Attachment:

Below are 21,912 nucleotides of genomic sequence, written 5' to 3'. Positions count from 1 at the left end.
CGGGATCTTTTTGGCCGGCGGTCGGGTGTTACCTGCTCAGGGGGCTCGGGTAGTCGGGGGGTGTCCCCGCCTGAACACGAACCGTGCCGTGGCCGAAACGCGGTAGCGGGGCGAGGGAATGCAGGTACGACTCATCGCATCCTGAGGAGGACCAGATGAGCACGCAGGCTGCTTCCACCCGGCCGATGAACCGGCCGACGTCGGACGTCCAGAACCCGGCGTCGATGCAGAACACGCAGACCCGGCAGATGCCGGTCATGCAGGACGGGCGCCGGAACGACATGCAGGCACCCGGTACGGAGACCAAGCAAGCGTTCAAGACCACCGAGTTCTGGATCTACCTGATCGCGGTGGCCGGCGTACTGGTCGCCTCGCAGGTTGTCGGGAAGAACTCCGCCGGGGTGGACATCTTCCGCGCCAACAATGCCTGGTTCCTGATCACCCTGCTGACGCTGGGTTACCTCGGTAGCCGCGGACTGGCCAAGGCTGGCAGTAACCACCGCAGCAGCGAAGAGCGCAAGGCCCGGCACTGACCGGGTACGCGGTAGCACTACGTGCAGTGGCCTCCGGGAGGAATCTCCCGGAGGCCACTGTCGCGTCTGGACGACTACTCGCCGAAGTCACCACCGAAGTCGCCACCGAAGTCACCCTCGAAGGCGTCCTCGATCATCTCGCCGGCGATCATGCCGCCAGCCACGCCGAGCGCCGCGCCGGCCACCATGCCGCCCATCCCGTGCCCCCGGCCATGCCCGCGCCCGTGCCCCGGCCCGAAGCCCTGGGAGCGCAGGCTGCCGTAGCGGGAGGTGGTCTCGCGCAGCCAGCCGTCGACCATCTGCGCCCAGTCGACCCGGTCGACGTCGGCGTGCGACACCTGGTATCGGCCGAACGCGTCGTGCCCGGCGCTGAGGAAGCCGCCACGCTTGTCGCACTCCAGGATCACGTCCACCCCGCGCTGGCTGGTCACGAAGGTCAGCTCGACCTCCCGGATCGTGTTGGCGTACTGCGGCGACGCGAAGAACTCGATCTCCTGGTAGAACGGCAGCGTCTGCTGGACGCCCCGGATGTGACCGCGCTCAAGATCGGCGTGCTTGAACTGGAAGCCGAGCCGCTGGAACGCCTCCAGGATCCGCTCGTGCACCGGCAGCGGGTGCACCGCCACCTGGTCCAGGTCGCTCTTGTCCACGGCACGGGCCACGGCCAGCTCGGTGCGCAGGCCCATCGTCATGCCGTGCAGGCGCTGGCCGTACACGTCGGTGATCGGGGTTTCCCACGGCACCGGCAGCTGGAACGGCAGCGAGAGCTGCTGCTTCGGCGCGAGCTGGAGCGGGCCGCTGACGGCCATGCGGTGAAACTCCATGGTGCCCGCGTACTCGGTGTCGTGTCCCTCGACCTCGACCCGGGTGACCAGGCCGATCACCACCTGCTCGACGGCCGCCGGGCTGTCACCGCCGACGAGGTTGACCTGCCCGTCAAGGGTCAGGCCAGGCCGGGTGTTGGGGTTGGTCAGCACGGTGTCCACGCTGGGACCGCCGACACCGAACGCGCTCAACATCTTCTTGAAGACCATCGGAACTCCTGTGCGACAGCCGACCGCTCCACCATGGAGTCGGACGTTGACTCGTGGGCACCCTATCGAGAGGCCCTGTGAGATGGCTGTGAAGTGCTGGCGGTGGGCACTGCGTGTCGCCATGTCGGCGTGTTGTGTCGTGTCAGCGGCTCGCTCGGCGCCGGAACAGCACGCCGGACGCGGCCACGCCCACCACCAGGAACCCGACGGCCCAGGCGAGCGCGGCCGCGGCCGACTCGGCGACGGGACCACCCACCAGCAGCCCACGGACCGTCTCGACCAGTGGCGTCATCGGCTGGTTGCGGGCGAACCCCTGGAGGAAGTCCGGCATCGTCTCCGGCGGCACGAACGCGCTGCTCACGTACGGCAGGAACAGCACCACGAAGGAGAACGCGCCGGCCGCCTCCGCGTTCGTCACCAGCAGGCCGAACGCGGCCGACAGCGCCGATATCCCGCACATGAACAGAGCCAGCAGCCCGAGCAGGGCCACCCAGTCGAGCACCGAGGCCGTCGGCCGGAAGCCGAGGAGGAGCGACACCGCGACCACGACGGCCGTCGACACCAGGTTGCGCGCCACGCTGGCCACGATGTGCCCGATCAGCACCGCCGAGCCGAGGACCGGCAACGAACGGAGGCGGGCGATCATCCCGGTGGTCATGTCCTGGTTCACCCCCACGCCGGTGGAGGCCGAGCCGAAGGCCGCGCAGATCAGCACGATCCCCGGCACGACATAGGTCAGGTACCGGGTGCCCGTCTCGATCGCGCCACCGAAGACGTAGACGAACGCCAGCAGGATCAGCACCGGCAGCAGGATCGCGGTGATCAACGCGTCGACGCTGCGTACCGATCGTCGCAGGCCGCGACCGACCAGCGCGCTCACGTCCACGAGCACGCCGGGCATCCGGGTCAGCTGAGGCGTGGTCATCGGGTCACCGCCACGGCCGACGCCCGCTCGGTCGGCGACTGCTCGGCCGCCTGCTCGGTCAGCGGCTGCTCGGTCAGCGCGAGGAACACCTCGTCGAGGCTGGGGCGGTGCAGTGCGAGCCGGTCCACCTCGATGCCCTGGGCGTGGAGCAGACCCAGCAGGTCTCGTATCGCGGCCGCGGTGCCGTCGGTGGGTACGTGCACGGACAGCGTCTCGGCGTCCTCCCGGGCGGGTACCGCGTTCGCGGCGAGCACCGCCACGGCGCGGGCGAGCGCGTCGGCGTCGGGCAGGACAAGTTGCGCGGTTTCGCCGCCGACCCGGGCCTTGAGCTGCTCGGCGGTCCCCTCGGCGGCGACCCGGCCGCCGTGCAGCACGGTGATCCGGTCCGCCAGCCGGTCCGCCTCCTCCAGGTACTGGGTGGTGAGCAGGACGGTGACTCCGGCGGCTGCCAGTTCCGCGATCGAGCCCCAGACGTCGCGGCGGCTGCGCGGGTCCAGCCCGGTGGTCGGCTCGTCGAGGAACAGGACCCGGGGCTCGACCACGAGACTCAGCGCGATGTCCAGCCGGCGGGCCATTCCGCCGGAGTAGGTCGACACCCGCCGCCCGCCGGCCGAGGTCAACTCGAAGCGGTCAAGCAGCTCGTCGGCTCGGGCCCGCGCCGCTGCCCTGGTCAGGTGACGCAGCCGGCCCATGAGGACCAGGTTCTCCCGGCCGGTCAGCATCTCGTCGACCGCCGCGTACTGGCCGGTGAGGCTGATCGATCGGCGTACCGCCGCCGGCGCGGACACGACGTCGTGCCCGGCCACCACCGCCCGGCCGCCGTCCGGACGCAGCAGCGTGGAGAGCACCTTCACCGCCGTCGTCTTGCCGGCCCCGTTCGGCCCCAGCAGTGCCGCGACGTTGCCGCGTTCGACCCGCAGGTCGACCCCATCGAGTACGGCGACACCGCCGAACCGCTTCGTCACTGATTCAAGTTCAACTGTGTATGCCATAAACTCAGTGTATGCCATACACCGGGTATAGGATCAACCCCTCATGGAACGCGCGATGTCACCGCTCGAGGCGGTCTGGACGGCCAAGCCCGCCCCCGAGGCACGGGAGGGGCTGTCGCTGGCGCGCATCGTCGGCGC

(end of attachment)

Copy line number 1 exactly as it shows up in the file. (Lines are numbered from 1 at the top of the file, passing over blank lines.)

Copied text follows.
Below are 21,912 nucleotides of genomic sequence, written 5' to 3'. Positions count from 1 at the left end.